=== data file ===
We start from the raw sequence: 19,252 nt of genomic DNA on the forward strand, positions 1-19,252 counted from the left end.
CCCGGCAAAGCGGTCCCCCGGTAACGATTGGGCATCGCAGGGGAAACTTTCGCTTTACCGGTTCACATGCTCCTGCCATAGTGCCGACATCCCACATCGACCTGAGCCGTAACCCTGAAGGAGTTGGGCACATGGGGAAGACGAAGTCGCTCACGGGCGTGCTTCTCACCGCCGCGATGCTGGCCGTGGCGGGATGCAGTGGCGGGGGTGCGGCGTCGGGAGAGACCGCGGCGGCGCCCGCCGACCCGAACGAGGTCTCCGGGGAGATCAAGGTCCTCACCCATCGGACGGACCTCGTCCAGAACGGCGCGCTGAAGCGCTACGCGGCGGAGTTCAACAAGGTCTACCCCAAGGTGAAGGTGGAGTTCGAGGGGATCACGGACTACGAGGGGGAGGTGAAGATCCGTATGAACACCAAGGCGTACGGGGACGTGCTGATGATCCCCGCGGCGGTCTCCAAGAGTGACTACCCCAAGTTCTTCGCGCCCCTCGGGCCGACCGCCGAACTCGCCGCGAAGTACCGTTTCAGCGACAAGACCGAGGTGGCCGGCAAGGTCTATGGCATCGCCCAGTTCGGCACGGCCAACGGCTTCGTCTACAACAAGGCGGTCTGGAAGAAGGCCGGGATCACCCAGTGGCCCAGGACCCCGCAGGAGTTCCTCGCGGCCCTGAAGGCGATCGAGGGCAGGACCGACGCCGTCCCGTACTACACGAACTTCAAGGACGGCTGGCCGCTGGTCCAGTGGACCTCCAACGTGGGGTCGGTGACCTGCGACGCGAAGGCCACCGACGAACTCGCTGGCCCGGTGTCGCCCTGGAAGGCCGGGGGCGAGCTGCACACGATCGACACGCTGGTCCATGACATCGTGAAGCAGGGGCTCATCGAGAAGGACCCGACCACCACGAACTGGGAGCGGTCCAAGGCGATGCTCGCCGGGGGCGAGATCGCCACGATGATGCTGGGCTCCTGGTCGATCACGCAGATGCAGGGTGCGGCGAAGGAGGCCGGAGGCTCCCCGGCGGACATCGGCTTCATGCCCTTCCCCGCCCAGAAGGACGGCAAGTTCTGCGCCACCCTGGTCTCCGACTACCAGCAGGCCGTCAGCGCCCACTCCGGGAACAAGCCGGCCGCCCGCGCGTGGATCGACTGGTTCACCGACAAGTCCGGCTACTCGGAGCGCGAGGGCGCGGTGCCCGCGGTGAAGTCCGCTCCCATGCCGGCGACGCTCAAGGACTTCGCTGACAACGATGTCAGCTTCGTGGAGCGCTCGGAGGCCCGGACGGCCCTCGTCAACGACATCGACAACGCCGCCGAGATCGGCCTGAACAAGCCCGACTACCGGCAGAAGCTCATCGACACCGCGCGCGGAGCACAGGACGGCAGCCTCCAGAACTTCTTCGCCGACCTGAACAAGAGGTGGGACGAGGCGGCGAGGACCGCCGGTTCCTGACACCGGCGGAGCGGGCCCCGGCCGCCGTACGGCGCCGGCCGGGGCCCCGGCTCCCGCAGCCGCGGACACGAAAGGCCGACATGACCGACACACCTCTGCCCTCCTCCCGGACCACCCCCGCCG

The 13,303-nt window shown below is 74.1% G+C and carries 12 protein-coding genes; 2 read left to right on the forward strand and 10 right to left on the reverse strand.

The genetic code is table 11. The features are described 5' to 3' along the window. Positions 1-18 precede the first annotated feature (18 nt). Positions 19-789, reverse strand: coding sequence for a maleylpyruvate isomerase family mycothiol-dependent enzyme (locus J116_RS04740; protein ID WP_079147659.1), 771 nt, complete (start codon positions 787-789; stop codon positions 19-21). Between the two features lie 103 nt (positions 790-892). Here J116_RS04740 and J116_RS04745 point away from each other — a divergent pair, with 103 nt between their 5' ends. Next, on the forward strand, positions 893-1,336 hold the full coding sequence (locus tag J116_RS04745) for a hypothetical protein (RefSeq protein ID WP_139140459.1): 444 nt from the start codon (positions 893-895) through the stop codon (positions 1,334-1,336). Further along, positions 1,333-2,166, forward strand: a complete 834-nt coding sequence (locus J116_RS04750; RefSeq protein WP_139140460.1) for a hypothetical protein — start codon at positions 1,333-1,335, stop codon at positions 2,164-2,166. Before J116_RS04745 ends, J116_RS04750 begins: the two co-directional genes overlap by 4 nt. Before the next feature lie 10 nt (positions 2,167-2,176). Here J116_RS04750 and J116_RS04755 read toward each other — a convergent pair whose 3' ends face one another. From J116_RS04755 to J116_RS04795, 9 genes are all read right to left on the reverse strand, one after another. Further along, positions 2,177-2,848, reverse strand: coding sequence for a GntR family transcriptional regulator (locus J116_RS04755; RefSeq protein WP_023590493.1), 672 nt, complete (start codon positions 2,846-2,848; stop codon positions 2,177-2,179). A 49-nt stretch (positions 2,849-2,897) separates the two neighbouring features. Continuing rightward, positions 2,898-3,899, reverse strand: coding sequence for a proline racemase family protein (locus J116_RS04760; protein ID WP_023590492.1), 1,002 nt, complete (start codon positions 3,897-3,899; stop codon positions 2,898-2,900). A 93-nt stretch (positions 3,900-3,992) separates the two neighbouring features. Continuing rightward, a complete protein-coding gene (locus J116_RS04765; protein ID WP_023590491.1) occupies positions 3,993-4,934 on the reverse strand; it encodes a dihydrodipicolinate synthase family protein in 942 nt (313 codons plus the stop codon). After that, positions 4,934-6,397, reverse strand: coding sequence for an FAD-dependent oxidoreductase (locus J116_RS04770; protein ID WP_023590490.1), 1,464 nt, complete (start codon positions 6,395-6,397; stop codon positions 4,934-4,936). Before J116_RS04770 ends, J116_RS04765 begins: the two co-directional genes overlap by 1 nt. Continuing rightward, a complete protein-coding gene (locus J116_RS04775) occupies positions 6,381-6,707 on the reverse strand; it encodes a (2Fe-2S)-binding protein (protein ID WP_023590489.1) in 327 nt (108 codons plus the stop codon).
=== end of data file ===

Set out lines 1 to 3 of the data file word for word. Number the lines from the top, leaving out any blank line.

We start from the raw sequence: 19,252 nt of genomic DNA on the forward strand, positions 1-19,252 counted from the left end.
CCCGGCAAAGCGGTCCCCCGGTAACGATTGGGCATCGCAGGGGAAACTTTCGCTTTACCGGTTCACATGCTCCTGCCATAGTGCCGACATCCCACATCGACCTGAGCCGTAACCCTGAAGGAGTTGGGCACATGGGGAAGACGAAGTCGCTCACGGGCGTGCTTCTCACCGCCGCGATGCTGGCCGTGGCGGGATGCAGTGGCGGGGGTGCGGCGTCGGGAGAGACCGCGGCGGCGCCCGCCGACCCGAACGAGGTCTCCGGGGAGATCAAGGTCCTCACCCATCGGACGGACCTCGTCCAGAACGGCGCGCTGAAGCGCTACGCGGCGGAGTTCAACAAGGTCTACCCCAAGGTGAAGGTGGAGTTCGAGGGGATCACGGACTACGAGGGGGAGGTGAAGATCCGTATGAACACCAAGGCGTACGGGGACGTGCTGATGATCCCCGCGGCGGTCTCCAAGAGTGACTACCCCAAGTTCTTCGCGCCCCTCGGGCCGACCGCCGAACTCGCCGCGAAGTACCGTTTCAGCGACAAGACCGAGGTGGCCGGCAAGGTCTATGGCATCGCCCAGTTCGGCACGGCCAACGGCTTCGTCTACAACAAGGCGGTCTGGAAGAAGGCCGGGATCACCCAGTGGCCCAGGACCCCGCAGGAGTTCCTCGCGGCCCTGAAGGCGATCGAGGGCAGGACCGACGCCGTCCCGTACTACACGAACTTCAAGGACGGCTGGCCGCTGGTCCAGTGGACCTCCAACGTGGGGTCGGTGACCTGCGACGCGAAGGCCACCGACGAACTCGCTGGCCCGGTGTCGCCCTGGAAGGCCGGGGGCGAGCTGCACACGATCGACACGCTGGTCCATGACATCGTGAAGCAGGGGCTCATCGAGAAGGACCCGACCACCACGAACTGGGAGCGGTCCAAGGCGATGCTCGCCGGGGGCGAGATCGCCACGATGATGCTGGGCTCCTGGTCGATCACGCAGATGCAGGGTGCGGCGAAGGAGGCCGGAGGCTCCCCGGCGGACATCGGCTTCATGCCCTTCCCCGCCCAGAAGGACGGCAAGTTCTGCGCCACCCTGGTCTCCGACTACCAGCAGGCCGTCAGCGCCCACTCCGGGAACAAGCCGGCCGCCCGCGCGTGGATCGACTGGTTCACCGACAAGTCCGGCTACTCGGAGCGCGAGGGCGCGGTGCCCGCGGTGAAGTCCGCTCCCATGCCGGCGACGCTCAAGGACTTCGCTGACAACGATGTCAGCTTCGTGGAGCGCTCGGAGGCCCGGACGGCCCTCGTCAACGACATCGACAACGCCGCCGAGATCGGCCTGAACAAGCCCGACTACCGGCAGAAGCTCATCGACACCGCGCGCGGAGCACAGGACGGCAGCCTCCAGAACTTCTTCGCCGACCTGAACAAGAGGTGGGACGAGGCGGCGAGGACCGCCGGTTCCTGACACCGGCGGAGCGGGCCCCGGCCGCCGTACGGCGCCGGCCGGGGCCCCGGCTCCCGCAGCCGCGGACACGAAAGGCCGACATGACCGACACACCTCTGCCCTCCTCCCGGACCACCCCCGCCG

The 13,303-nt window shown below is 74.1% G+C and carries 12 protein-coding genes; 2 read left to right on the forward strand and 10 right to left on the reverse strand.